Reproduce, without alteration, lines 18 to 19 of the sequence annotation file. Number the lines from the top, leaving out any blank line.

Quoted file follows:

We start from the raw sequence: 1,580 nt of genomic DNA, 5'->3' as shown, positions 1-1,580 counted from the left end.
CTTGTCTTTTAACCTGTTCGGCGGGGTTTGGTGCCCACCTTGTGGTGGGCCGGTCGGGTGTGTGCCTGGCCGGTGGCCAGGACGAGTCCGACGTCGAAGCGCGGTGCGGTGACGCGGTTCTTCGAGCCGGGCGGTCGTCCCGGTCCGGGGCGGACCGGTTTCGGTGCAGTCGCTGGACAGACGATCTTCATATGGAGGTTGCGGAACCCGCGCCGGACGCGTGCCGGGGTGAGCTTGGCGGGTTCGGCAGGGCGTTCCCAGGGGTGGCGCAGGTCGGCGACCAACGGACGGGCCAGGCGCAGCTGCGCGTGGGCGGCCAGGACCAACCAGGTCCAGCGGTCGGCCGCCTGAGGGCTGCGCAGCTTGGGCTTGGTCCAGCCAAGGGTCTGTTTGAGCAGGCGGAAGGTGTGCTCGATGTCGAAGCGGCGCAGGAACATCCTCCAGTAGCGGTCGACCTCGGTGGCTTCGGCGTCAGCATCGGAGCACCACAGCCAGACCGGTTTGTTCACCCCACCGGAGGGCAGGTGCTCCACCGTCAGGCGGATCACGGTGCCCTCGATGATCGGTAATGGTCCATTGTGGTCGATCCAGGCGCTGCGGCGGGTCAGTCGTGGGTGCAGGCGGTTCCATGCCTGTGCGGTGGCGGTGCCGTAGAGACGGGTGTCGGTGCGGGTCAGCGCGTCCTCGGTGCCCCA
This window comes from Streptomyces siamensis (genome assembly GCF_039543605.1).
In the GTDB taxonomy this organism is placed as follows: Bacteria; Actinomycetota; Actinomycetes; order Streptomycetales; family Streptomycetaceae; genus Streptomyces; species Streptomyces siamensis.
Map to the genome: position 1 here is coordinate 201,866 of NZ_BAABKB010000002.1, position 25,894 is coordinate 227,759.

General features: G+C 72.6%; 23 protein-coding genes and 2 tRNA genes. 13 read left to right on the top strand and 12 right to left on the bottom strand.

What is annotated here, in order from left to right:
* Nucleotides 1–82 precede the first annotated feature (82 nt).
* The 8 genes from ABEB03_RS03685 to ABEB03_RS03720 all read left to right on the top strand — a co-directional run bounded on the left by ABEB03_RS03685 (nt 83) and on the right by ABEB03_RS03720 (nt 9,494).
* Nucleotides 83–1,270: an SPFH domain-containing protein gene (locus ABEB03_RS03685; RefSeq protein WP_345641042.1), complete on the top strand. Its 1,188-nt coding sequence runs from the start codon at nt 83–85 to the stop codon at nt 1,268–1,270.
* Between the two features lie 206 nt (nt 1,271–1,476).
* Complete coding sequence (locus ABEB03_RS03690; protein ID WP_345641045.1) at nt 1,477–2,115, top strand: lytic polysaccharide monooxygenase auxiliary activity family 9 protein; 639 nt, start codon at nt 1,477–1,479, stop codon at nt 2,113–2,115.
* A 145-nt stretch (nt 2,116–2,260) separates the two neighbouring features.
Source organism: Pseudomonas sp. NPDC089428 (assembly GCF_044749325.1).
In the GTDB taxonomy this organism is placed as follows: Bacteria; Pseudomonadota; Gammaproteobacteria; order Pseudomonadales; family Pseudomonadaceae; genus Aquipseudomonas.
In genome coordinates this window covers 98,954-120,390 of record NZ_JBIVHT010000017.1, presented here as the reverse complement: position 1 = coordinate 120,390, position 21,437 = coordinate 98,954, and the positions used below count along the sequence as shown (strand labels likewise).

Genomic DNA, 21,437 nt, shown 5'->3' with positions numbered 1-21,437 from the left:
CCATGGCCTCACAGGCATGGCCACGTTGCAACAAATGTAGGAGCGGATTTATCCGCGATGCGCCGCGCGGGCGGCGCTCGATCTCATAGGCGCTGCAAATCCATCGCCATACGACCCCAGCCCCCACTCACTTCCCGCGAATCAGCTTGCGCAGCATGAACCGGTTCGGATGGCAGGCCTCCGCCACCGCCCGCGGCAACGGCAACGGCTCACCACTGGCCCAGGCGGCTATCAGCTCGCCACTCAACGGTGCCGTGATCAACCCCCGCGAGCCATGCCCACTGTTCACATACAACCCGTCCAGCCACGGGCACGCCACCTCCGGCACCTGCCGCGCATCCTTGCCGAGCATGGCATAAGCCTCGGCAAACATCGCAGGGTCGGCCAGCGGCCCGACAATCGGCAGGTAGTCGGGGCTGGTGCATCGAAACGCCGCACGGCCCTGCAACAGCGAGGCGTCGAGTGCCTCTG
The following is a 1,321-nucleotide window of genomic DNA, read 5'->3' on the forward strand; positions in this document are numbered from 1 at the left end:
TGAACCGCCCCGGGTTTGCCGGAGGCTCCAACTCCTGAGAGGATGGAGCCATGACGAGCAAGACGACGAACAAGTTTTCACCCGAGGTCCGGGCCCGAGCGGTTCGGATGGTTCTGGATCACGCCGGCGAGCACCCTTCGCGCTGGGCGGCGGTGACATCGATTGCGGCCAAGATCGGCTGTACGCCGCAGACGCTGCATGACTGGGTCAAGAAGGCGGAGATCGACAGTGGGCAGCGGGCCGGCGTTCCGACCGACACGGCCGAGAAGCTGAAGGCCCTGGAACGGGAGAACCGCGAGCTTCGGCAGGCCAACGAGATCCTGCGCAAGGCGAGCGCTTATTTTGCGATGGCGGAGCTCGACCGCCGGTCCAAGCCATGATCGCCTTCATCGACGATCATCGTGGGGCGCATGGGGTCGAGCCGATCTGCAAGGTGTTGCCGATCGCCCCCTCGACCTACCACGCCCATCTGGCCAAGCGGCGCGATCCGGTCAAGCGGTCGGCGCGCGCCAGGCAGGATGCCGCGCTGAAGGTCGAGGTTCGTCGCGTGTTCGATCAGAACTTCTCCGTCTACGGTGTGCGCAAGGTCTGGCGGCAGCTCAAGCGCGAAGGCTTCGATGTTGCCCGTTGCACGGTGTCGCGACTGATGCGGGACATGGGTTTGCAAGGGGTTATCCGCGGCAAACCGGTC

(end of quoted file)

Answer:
CCATGGCCTCACAGGCATGGCCACGTTGCAACAAATGTAGGAGCGGATTTATCCGCGATGCGCCGCGCGGGCGGCGCTCGATCTCATAGGCGCTGCAAATCCATCGCCATACGACCCCAGCCCCCACTCACTTCCCGCGAATCAGCTTGCGCAGCATGAACCGGTTCGGATGGCAGGCCTCCGCCACCGCCCGCGGCAACGGCAACGGCTCACCACTGGCCCAGGCGGCTATCAGCTCGCCACTCAACGGTGCCGTGATCAACCCCCGCGAGCCATGCCCACTGTTCACATACAACCCGTCCAGCCACGGGCACGCCACCTCCGGCACCTGCCGCGCATCCTTGCCGAGCATGGCATAAGCCTCGGCAAACATCGCAGGGTCGGCCAGCGGCCCGACAATCGGCAGGTAGTCGGGGCTGGTGCATCGAAACGCCGCACGGCCCTGCAACAGCGAGGCGTCGAGTGCCTCTG
The following is a 1,321-nucleotide window of genomic DNA, read 5'->3' on the forward strand; positions in this document are numbered from 1 at the left end: